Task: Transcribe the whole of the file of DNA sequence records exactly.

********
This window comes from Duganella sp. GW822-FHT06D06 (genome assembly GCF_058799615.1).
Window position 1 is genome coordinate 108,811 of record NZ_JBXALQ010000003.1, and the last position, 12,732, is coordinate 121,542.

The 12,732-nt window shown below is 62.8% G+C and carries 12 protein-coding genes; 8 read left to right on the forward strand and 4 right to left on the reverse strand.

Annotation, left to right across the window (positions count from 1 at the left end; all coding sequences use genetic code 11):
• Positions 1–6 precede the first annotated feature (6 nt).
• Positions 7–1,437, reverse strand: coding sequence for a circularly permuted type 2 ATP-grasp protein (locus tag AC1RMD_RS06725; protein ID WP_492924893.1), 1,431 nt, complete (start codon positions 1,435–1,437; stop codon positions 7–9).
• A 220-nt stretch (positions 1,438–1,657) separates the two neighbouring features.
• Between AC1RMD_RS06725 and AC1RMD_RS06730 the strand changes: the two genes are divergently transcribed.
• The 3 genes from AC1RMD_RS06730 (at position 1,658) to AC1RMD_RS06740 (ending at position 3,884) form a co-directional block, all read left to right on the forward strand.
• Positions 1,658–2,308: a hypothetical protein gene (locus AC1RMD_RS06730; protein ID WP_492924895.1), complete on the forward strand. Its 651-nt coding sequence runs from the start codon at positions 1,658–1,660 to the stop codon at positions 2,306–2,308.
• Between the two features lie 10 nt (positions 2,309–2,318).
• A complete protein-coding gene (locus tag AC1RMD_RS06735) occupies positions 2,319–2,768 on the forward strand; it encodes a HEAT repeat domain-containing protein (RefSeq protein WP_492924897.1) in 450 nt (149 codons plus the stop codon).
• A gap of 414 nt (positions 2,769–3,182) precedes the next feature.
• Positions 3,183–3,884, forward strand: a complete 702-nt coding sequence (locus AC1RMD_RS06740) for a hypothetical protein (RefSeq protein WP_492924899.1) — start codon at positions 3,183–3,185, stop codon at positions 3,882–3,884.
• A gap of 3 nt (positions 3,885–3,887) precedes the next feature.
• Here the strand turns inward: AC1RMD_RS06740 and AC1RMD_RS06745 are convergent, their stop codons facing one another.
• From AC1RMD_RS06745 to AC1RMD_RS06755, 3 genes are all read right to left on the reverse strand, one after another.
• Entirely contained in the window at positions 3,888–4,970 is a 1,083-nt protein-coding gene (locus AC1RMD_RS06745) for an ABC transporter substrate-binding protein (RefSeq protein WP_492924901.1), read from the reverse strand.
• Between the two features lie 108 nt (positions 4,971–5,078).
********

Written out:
This window comes from Duganella sp. GW822-FHT06D06 (genome assembly GCF_058799615.1).
Window position 1 is genome coordinate 108,811 of record NZ_JBXALQ010000003.1, and the last position, 12,732, is coordinate 121,542.

The 12,732-nt window shown below is 62.8% G+C and carries 12 protein-coding genes; 8 read left to right on the forward strand and 4 right to left on the reverse strand.

Annotation, left to right across the window (positions count from 1 at the left end; all coding sequences use genetic code 11):
• Positions 1–6 precede the first annotated feature (6 nt).
• Positions 7–1,437, reverse strand: coding sequence for a circularly permuted type 2 ATP-grasp protein (locus tag AC1RMD_RS06725; protein ID WP_492924893.1), 1,431 nt, complete (start codon positions 1,435–1,437; stop codon positions 7–9).
• A 220-nt stretch (positions 1,438–1,657) separates the two neighbouring features.
• Between AC1RMD_RS06725 and AC1RMD_RS06730 the strand changes: the two genes are divergently transcribed.
• The 3 genes from AC1RMD_RS06730 (at position 1,658) to AC1RMD_RS06740 (ending at position 3,884) form a co-directional block, all read left to right on the forward strand.
• Positions 1,658–2,308: a hypothetical protein gene (locus AC1RMD_RS06730; protein ID WP_492924895.1), complete on the forward strand. Its 651-nt coding sequence runs from the start codon at positions 1,658–1,660 to the stop codon at positions 2,306–2,308.
• Between the two features lie 10 nt (positions 2,309–2,318).
• A complete protein-coding gene (locus tag AC1RMD_RS06735) occupies positions 2,319–2,768 on the forward strand; it encodes a HEAT repeat domain-containing protein (RefSeq protein WP_492924897.1) in 450 nt (149 codons plus the stop codon).
• A gap of 414 nt (positions 2,769–3,182) precedes the next feature.
• Positions 3,183–3,884, forward strand: a complete 702-nt coding sequence (locus AC1RMD_RS06740) for a hypothetical protein (RefSeq protein WP_492924899.1) — start codon at positions 3,183–3,185, stop codon at positions 3,882–3,884.
• A gap of 3 nt (positions 3,885–3,887) precedes the next feature.
• Here the strand turns inward: AC1RMD_RS06740 and AC1RMD_RS06745 are convergent, their stop codons facing one another.
• From AC1RMD_RS06745 to AC1RMD_RS06755, 3 genes are all read right to left on the reverse strand, one after another.
• Entirely contained in the window at positions 3,888–4,970 is a 1,083-nt protein-coding gene (locus AC1RMD_RS06745) for an ABC transporter substrate-binding protein (RefSeq protein WP_492924901.1), read from the reverse strand.
• Between the two features lie 108 nt (positions 4,971–5,078).